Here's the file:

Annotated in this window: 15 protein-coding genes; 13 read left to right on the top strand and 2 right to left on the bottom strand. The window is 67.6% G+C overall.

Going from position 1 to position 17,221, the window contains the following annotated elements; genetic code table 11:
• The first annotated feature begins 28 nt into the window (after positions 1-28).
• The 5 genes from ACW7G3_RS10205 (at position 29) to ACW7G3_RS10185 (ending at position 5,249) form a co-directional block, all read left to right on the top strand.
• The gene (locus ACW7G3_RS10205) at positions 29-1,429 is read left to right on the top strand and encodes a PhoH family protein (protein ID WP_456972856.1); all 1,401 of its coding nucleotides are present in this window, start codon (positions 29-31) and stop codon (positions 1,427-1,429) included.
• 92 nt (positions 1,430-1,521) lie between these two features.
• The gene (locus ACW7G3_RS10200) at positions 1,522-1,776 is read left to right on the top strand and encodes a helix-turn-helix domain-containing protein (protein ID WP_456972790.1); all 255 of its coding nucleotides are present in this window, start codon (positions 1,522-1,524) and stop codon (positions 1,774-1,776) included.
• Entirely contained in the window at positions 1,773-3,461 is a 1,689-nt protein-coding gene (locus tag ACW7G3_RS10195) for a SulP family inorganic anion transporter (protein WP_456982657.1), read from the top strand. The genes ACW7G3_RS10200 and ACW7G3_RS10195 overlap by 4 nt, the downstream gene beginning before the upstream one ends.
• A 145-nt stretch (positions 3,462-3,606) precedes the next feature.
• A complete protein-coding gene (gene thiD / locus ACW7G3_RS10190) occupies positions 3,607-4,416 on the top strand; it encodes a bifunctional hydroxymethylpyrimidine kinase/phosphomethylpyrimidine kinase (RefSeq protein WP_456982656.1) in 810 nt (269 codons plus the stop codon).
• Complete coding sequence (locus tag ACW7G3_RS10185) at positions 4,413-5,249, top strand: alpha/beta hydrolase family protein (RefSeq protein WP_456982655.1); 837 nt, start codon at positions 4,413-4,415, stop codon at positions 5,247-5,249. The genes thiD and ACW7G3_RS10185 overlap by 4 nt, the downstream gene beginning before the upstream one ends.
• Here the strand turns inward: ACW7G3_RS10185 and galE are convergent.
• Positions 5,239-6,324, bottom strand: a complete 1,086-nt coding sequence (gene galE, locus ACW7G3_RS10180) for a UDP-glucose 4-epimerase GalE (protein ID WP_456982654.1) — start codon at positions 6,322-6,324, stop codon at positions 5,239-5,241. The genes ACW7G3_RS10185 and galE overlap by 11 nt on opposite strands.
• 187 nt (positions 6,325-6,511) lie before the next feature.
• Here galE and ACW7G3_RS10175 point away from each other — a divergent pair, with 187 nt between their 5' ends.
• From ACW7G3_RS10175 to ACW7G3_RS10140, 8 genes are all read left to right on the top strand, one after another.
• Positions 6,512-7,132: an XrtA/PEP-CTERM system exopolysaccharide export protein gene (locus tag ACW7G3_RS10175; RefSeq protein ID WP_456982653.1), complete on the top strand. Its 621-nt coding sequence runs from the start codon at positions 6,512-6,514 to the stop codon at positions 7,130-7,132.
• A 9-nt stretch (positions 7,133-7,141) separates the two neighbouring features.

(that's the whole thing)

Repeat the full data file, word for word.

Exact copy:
Annotated in this window: 15 protein-coding genes; 13 read left to right on the top strand and 2 right to left on the bottom strand. The window is 67.6% G+C overall.

Going from position 1 to position 17,221, the window contains the following annotated elements; genetic code table 11:
• The first annotated feature begins 28 nt into the window (after positions 1-28).
• The 5 genes from ACW7G3_RS10205 (at position 29) to ACW7G3_RS10185 (ending at position 5,249) form a co-directional block, all read left to right on the top strand.
• The gene (locus ACW7G3_RS10205) at positions 29-1,429 is read left to right on the top strand and encodes a PhoH family protein (protein ID WP_456972856.1); all 1,401 of its coding nucleotides are present in this window, start codon (positions 29-31) and stop codon (positions 1,427-1,429) included.
• 92 nt (positions 1,430-1,521) lie between these two features.
• The gene (locus ACW7G3_RS10200) at positions 1,522-1,776 is read left to right on the top strand and encodes a helix-turn-helix domain-containing protein (protein ID WP_456972790.1); all 255 of its coding nucleotides are present in this window, start codon (positions 1,522-1,524) and stop codon (positions 1,774-1,776) included.
• Entirely contained in the window at positions 1,773-3,461 is a 1,689-nt protein-coding gene (locus tag ACW7G3_RS10195) for a SulP family inorganic anion transporter (protein WP_456982657.1), read from the top strand. The genes ACW7G3_RS10200 and ACW7G3_RS10195 overlap by 4 nt, the downstream gene beginning before the upstream one ends.
• A 145-nt stretch (positions 3,462-3,606) precedes the next feature.
• A complete protein-coding gene (gene thiD / locus ACW7G3_RS10190) occupies positions 3,607-4,416 on the top strand; it encodes a bifunctional hydroxymethylpyrimidine kinase/phosphomethylpyrimidine kinase (RefSeq protein WP_456982656.1) in 810 nt (269 codons plus the stop codon).
• Complete coding sequence (locus tag ACW7G3_RS10185) at positions 4,413-5,249, top strand: alpha/beta hydrolase family protein (RefSeq protein WP_456982655.1); 837 nt, start codon at positions 4,413-4,415, stop codon at positions 5,247-5,249. The genes thiD and ACW7G3_RS10185 overlap by 4 nt, the downstream gene beginning before the upstream one ends.
• Here the strand turns inward: ACW7G3_RS10185 and galE are convergent.
• Positions 5,239-6,324, bottom strand: a complete 1,086-nt coding sequence (gene galE, locus ACW7G3_RS10180) for a UDP-glucose 4-epimerase GalE (protein ID WP_456982654.1) — start codon at positions 6,322-6,324, stop codon at positions 5,239-5,241. The genes ACW7G3_RS10185 and galE overlap by 11 nt on opposite strands.
• 187 nt (positions 6,325-6,511) lie before the next feature.
• Here galE and ACW7G3_RS10175 point away from each other — a divergent pair, with 187 nt between their 5' ends.
• From ACW7G3_RS10175 to ACW7G3_RS10140, 8 genes are all read left to right on the top strand, one after another.
• Positions 6,512-7,132: an XrtA/PEP-CTERM system exopolysaccharide export protein gene (locus tag ACW7G3_RS10175; RefSeq protein ID WP_456982653.1), complete on the top strand. Its 621-nt coding sequence runs from the start codon at positions 6,512-6,514 to the stop codon at positions 7,130-7,132.
• A 9-nt stretch (positions 7,133-7,141) separates the two neighbouring features.